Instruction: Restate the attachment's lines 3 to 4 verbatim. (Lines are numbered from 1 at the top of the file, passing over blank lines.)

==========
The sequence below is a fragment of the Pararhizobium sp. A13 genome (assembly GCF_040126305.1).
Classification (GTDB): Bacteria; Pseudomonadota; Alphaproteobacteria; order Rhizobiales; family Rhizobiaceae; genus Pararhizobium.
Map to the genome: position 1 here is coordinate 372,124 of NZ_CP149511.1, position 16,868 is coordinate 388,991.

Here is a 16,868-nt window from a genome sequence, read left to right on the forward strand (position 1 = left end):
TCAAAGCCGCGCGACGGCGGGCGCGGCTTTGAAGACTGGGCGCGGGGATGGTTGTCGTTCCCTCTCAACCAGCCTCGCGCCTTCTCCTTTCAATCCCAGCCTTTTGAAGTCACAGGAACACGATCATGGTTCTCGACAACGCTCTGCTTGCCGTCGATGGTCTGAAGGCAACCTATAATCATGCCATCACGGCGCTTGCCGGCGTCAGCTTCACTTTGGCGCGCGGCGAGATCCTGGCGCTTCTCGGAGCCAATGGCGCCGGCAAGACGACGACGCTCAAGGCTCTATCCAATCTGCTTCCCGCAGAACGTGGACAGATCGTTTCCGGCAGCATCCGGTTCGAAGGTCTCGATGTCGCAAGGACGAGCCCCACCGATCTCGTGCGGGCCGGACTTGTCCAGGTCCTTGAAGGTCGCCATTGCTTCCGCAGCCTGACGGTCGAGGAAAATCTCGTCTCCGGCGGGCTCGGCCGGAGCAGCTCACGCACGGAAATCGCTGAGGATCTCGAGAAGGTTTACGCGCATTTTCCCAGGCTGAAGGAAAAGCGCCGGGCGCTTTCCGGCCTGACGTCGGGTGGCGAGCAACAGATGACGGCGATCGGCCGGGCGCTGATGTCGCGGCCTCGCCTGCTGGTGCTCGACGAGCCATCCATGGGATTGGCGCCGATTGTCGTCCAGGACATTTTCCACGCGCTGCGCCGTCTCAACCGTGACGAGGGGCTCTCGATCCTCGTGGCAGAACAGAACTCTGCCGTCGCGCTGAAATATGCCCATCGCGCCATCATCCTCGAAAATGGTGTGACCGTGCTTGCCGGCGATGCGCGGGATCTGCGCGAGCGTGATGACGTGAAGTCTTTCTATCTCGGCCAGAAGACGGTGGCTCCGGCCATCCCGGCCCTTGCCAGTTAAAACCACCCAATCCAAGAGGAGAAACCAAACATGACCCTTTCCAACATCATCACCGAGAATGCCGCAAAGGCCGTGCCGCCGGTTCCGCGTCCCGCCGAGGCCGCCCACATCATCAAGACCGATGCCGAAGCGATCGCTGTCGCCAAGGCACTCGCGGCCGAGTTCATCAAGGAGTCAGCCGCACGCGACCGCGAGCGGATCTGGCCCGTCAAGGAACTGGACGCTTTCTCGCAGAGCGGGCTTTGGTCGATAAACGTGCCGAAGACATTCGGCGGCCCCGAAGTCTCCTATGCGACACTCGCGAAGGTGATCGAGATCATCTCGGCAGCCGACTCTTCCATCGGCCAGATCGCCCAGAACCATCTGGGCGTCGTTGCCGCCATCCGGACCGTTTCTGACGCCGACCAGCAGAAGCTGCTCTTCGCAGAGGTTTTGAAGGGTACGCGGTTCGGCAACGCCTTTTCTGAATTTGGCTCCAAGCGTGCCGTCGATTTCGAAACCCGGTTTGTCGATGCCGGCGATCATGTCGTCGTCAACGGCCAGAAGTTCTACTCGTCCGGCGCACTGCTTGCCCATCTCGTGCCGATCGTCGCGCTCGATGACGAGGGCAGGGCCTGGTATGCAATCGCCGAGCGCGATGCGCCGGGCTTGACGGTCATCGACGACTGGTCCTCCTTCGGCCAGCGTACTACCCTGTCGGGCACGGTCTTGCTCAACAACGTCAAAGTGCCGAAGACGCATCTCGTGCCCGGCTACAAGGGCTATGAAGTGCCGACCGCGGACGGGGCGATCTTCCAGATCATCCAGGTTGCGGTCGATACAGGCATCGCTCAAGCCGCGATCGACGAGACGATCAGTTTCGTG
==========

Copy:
Map to the genome: position 1 here is coordinate 372,124 of NZ_CP149511.1, position 16,868 is coordinate 388,991.

Here is a 16,868-nt window from a genome sequence, read left to right on the forward strand (position 1 = left end):